This summer, 'Welcome To Yorkshire', the regional tourist board, in association with 'The Yorkshire Post' and the BBC are holding a competition to let us vote for our favourite Yorkshire pub.

The idea is to select the best 10 to make a 'Yorkshire Pub Trail' and then whittle them down to 3 and finally one to be crowned the 'Yorkshire's Favourite Pub' at the Great Yorkshire Show in July.

With a county as large as Yorkshire there are obviously plenty of candidates, ranging from small dales pubs to large city establishments, from those beloved of real ale fans to those frequented by food fans, from the new to the old. My favourite may not be yours but lets get voting and make sure Huddersfield gets it fair share and see if one of our pubs can win the ultimate accolade, we have plenty to choose from after all.

To vote check out the Yorkshire Post website and follow the links there. The first round of votes will be counted on May 8th. What are you waiting for, get voting and lets get our pubs on the map.

Friday, April 22, 2011

Sportsman 2nd festival

This Good Friday saw the start of the 2nd Sportsman Anniversary Festival. Strange to think the pub has only been open 2 years and is now one of the must visit pubs on the Huddersfield beer circuit, just goes to show what an attraction real ale can be.

The usual 8 beers on the inside bar were supplemented by 8 new beers, all from local breweries, and served on the outside bar. There were beers to suit all tastes, from the light and hoppy, to the dark and malty. The inside bar gave us the chance to sample beer from the 'Outstanding' brewery in Lancashire, one at 3.9%, another at 7.4%, but colourwise it was hard the tell them apart. There was also the 2nd in Summer Wine's 'Nerotype' series on the bar;a black IPA with columbus hops, bitter but with resinous undertones. Outside we were treated to specials from Mallinsons, Steel City and Little Ale Cart, all full of hop flavours; an Empire beer made with citra and columbus hops, Golcar 'Buos Annus' which was dark and malty and an Acorn vanilla porter should that be your thing.

Food is available, to soak up the ale, and as usual with Sam, she has managed to get beer or cider into each recipe, and if music is your thing bands playing Friday and Sunday night. It is well worth a call, but if you call for a quick pint don't be surprised to suddenly find you have spent the whole day there, its that sort of festival. Roll on the 3rd Anniversary.

Wednesday, April 20, 2011

Is it really worth the effort ?

I am a lover of beer as much as the next man, but you may have guessed that I prefer my beer from the handpump, and of the light and hoppy variety. I tend to shy away from strong beer, unless it fits into those categories, and am very sceptical about breweries that make beer as a gimmick.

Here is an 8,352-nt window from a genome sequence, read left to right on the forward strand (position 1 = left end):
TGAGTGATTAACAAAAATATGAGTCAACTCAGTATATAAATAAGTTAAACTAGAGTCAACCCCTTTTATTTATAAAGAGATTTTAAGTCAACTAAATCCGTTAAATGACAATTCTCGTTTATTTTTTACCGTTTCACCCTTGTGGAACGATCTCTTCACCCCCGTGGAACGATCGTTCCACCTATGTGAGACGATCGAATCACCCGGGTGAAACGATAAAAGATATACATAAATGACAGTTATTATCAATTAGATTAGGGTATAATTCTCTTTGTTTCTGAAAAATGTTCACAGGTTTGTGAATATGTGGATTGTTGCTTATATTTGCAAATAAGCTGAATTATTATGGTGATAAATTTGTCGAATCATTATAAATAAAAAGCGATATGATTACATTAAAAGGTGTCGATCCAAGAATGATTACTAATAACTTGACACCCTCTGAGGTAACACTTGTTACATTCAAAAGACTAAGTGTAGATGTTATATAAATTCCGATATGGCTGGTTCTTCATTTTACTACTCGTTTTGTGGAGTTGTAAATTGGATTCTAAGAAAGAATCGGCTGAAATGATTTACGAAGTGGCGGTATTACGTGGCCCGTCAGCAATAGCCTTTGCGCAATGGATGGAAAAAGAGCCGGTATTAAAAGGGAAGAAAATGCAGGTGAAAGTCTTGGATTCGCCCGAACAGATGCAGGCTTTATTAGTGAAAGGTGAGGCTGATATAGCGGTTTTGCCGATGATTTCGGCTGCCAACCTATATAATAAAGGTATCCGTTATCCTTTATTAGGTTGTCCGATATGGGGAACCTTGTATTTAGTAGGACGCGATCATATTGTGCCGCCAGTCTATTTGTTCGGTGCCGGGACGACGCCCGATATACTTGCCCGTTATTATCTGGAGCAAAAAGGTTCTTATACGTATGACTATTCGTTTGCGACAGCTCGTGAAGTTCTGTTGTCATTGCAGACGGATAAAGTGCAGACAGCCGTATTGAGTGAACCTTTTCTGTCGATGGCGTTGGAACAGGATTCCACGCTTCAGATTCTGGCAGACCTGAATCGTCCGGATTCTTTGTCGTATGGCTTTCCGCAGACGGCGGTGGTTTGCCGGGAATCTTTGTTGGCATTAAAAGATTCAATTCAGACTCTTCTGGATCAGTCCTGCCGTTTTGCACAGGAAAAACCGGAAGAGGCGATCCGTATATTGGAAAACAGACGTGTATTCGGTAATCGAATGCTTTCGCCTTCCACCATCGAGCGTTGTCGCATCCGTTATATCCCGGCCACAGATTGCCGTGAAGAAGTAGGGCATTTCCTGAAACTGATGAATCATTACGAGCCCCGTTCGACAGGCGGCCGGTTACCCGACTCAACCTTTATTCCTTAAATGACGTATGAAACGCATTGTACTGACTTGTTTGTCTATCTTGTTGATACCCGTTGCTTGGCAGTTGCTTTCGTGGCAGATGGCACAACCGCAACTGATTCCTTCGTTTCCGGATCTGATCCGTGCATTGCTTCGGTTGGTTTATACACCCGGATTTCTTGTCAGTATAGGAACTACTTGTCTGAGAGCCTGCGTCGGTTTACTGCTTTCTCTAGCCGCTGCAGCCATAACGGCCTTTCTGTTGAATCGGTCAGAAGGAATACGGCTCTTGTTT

I have recently read an article listing the world's strongest beers .Two breweries feature 3 times, and seem to be trying to outdo each other to produce the world's strongest beer, but why ?
Is it likely I will call in the Grove on a Monday afternoon and decide that a nice session beer for the afternoon will be the 32% 'Tactical Nuclear Penguin' from Brewdog ,even if I could afford it? Unlikely. And that is only 7th strongest on the list.

They were gazumped by Schorschbrau 'Schorshbock' at 40%, and promptly brewed 'Sink The Bismarck' at 41%, (I wonder what inspired that name?). The next 'Schorshbock' weighed in at 43% to take it to the top, but Brewdog fought back, (its a bit like a game of tennis this), with 'The End Of History' at a massive 55%. I suppose they thought they was safe there, no one would be crazy enough to brew anything stronger. Would they ? Oh yes !

The world's strongest beer is now 't Koelschip 'Start The Future' at a ridiculous 60%. Why ? Is beer not for drinking and enjoying, not for sipping from small bottles that cost a stupid price. I for one, will not be sampling it, even if some kind soul bought it me. The whole concept goes against the grain with me, or are am I missing something somewhere ? If I want something strong, surely whisky or vodka is more affordable. It does not make any sense ?

Monday, April 18, 2011

The Crown, Huddersfield

A chance conversation reminded me of a pub that I have not visited for some time, so since I had a bit of time on my hands, it seemed an ideal opportunity to rectify my oversight.

The Crown is situated in Westgate, just on the corner of the bus station entrance, ideally sited to catch passing trade. It is a deceptively large pub, one room that has several separate seating areas, which, on my visit was pleasantly full with a mixture of lunchtime drinkers. The problem in my opinion, is that it is dominated by two large screen TVs that seemed to be dedicated to Sky Sports and because of the low ceiling made the place a little too noisy for my liking, and made it difficult to stand somewhere without obstructing someone's view.

It is served by a long bar along one wall, with plenty of attentive staff on my visit. It dispenses the usual range of lagers and smoothflow from fonts on the bar but there are also a choice of 6 real ales there. They appear to be dominated by larger breweries but there is a good selection available and some are unusual in the area. On my visit there was Draught Bass, Marstons EPA, Everards 'Tiger', Greene King 'Abbot Ale', Wells 'Bombardier' (must remember to tell Malcolm !) and what seemed to be the guest beer, 'Brakespear' Oxford Gold. My beer was in in good condition, and for a town centre pub, competetively priced. There is also a wide food menu available throughout the day.

It would not be a pub where I would linger for long but it is well worth a call if you are passing or have a few minutes to wait for a bus. Or if you are a fan of Bombardier !

Saturday, April 16, 2011